After Going to Court
This page has information about your options after a judge has ruled on your case. It does not discuss what to do after a trial in front of a jury. You should strongly consider talking to an attorney about your options if your case involved a jury.
1) Proposed order. At or before the hearing, give the judge a “proposed order.” A proposed order is a document describing the things you want the judge to order. Make sure you give a copy of the proposed order to the lawyer or person on the other side of the case. At the end of the hearing, the judge will do one of three things:
- Judge signs. One of the things the judge might do is sign your proposed order or sign a proposed order that the other side has given the judge. The judge also might change or add something on the order before signing it.
- Judge takes case under advisement. Another thing that might happen is that the judge might say that he or she is taking the case under advisement. That means the judge will take more time to make a decision about the case.
- Judge asks a party to put an order into writing. Lastly, the judge may tell you and the person on the other side what he or she is ordering, and ask you or the other person to put it into writing.
2) Decree/judgment. A document signed by the judge that describes the judge’s decision is called a “decree” or a “judgment.” File the decree or judgment with the original signature of the judge in the clerk’s office where you filed your petition or answer. Generally, the decree or judgment becomes final when the time has passed for a higher court to be able to review it.
3) Appeal. The request that a judgment be reviewed by a higher court is called an “appeal.” The time for filing an appeal depends on the kind of case. For example, generally the time for filing an appeal of a divorce case is 30 days after the judgment or decree is signed.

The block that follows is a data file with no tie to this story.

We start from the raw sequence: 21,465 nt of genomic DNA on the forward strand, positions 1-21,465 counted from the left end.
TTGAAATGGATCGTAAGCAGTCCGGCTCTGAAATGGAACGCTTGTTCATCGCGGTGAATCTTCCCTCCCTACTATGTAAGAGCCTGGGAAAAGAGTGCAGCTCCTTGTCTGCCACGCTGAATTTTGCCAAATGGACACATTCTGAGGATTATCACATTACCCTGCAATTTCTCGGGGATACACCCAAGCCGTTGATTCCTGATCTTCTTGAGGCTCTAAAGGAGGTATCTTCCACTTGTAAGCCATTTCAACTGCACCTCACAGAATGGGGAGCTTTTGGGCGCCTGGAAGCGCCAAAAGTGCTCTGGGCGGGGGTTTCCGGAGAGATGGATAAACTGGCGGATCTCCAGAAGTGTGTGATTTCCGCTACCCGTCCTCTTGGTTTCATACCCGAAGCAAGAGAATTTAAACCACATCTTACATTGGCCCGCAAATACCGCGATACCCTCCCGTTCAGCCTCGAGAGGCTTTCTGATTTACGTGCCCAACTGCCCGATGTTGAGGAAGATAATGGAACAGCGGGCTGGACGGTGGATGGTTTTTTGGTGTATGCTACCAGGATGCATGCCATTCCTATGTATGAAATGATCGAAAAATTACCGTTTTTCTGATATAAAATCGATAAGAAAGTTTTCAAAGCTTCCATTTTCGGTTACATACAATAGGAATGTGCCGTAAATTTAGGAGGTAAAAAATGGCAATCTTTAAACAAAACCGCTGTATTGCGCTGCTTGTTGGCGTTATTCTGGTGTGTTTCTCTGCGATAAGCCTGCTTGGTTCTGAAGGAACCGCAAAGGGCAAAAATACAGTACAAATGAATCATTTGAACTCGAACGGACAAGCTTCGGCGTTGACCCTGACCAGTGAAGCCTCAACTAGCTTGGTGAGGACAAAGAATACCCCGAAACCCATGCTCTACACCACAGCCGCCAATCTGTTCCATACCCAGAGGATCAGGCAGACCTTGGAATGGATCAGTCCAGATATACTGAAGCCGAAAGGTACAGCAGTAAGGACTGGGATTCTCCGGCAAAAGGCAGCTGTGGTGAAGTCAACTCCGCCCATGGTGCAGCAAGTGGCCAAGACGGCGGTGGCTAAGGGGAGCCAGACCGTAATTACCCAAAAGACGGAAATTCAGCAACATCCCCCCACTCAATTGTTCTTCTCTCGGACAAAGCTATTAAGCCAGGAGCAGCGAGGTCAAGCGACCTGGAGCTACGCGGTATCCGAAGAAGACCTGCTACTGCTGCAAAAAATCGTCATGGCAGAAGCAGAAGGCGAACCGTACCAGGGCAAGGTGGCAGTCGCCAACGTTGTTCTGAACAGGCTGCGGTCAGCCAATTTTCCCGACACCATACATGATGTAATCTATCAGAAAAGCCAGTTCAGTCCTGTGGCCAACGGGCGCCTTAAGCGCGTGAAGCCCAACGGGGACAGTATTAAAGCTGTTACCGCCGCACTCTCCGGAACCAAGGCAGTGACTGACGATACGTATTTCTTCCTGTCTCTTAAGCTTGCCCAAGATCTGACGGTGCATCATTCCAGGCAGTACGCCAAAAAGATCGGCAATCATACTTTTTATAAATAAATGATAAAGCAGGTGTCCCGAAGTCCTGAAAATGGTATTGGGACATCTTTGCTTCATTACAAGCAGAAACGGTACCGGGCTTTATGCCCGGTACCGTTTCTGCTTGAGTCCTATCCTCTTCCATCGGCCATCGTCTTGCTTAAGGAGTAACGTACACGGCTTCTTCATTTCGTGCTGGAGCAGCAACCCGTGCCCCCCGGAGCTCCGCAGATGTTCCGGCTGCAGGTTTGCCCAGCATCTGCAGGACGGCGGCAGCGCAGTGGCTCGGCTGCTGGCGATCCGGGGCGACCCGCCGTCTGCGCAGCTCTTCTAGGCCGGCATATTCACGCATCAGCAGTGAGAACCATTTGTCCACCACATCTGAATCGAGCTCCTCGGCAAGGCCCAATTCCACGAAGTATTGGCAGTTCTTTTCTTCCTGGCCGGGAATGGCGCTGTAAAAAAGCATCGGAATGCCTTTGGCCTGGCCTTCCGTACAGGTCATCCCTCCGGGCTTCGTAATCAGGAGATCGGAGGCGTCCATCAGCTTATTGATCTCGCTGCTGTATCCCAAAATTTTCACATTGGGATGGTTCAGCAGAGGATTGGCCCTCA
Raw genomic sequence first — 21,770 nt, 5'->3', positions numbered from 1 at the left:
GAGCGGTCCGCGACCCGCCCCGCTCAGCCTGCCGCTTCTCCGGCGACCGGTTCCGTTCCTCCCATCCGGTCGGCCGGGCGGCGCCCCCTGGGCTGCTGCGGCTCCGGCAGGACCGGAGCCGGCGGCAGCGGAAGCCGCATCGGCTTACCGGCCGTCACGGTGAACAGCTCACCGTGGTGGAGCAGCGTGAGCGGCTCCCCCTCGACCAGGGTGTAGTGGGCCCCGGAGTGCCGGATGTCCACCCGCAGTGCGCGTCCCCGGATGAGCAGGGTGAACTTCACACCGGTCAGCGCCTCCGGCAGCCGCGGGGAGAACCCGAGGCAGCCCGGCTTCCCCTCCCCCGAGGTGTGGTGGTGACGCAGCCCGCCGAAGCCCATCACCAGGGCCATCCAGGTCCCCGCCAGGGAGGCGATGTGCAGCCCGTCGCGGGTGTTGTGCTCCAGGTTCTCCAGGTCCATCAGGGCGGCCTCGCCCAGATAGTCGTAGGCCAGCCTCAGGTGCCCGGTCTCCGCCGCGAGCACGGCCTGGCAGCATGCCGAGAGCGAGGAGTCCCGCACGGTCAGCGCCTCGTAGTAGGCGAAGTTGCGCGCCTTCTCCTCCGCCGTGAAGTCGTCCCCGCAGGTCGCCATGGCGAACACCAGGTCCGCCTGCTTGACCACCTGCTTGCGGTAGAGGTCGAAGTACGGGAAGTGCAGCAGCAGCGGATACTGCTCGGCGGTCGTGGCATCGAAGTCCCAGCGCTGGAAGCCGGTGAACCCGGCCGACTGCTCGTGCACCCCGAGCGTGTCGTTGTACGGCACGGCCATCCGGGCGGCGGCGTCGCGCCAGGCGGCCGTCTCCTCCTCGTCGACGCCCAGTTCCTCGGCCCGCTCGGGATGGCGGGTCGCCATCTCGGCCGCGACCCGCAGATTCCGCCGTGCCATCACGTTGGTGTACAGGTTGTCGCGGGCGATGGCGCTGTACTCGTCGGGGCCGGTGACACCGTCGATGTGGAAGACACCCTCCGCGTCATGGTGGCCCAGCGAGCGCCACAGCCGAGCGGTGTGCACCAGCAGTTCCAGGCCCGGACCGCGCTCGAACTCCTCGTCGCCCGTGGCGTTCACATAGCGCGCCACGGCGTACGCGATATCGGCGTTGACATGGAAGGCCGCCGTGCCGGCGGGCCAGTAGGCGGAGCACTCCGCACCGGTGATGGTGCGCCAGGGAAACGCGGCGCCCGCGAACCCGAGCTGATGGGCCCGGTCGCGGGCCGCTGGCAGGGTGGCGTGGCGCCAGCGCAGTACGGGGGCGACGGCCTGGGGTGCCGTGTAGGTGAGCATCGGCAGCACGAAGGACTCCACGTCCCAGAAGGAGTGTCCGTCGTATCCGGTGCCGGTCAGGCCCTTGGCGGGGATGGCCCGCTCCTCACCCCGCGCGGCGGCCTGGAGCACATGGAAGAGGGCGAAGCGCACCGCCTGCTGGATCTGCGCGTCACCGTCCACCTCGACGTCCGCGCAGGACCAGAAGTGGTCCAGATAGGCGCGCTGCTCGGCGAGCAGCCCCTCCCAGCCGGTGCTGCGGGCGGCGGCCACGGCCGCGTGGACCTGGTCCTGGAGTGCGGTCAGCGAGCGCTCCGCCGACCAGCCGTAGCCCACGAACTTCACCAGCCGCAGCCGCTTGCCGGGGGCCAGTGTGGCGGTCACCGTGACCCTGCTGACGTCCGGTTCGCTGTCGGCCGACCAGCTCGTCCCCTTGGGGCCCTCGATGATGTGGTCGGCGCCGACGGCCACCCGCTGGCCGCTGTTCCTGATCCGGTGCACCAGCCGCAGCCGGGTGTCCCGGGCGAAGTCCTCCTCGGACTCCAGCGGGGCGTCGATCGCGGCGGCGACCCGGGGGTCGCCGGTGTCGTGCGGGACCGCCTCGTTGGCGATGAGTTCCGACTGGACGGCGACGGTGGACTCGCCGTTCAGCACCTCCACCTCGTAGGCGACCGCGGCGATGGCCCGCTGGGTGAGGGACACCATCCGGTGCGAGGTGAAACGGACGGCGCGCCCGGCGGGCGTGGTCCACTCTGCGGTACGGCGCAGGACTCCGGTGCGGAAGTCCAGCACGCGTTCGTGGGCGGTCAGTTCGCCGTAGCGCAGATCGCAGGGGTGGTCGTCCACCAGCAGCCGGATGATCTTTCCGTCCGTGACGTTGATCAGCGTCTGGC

- Talk to a lawyer about when to file. It can be complicated figuring out the amount of time you have to file an appeal, and the time frames for filing an appeal are strict, so it would be a good idea to talk to a lawyer about the time for filing an appeal in your case. Generally, once the time for filing an appeal has passed, the judgment in your case will become final.
- Talk to a lawyer about the basis for an appeal. If you are thinking about filing an appeal, you should talk to a lawyer about whether there is a legal basis for filing an appeal. Just because you do not agree with the judge’s decision does not mean that you have a legal basis for an appeal.
4) Certified copy of judgment. Once the judgment in your case has been filed in the clerk’s office, get a certified copy of the judgment at the clerk’s office where you filed the petition or filed your answer. A certified copy is one that has been stamped by an employee of the clerk’s office, and it is proof of the judgment or decree. There will be a small charge to get a certified copy.
5) Abstracting a judgment. If you have a final judgment that says someone must pay you money, you should file a certified copy of the judgment in the property records of the county where the case was and in any other county where property is owned by the person or company that has been ordered to pay you money. This is called “abstracting” the judgment. The abstract of judgment is filed in the county clerk’s office, the same place where property deeds are filed. There is usually a form to be filled out that describes what the judgment says. There is also a small fee required to abstract the judgment.
NOTE: Specific information about collecting the money owed to you under a court’s order is beyond the scope of this guide. However, there are lawyers who help people collect money owed to them under court judgments. These lawyers may charge a contingent fee, which means that the lawyer will take a percentage of the money collected as a fee. To find a lawyer to help you collect a judgment, call the State Bar Lawyer Referral Service at 1-800-252-9690.